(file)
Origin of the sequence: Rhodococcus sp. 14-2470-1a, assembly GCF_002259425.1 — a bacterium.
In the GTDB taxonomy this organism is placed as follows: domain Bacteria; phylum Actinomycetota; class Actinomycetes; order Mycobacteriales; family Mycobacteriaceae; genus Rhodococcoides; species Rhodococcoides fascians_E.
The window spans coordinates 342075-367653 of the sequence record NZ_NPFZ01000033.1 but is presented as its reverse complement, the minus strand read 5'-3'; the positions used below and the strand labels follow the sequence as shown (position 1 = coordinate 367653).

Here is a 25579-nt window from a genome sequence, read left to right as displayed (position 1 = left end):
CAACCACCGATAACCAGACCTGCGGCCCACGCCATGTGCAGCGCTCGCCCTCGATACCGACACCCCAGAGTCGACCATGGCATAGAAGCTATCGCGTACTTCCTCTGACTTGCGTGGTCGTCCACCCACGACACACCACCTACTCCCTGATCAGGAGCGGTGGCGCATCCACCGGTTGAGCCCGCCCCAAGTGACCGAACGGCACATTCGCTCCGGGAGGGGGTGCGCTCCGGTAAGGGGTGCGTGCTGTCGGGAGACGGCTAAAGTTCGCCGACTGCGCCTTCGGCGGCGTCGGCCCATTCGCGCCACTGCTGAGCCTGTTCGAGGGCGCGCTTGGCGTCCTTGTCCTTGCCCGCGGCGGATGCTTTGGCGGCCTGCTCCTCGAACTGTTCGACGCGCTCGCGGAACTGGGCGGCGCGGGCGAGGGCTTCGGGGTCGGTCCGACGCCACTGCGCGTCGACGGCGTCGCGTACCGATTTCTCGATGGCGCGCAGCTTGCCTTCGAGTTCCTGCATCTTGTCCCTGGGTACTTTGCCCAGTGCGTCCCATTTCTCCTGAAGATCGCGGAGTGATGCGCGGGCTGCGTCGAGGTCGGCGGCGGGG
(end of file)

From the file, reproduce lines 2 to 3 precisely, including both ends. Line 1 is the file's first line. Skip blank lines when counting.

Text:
In the GTDB taxonomy this organism is placed as follows: domain Bacteria; phylum Actinomycetota; class Actinomycetes; order Mycobacteriales; family Mycobacteriaceae; genus Rhodococcoides; species Rhodococcoides fascians_E.
The window spans coordinates 342075-367653 of the sequence record NZ_NPFZ01000033.1 but is presented as its reverse complement, the minus strand read 5'-3'; the positions used below and the strand labels follow the sequence as shown (position 1 = coordinate 367653).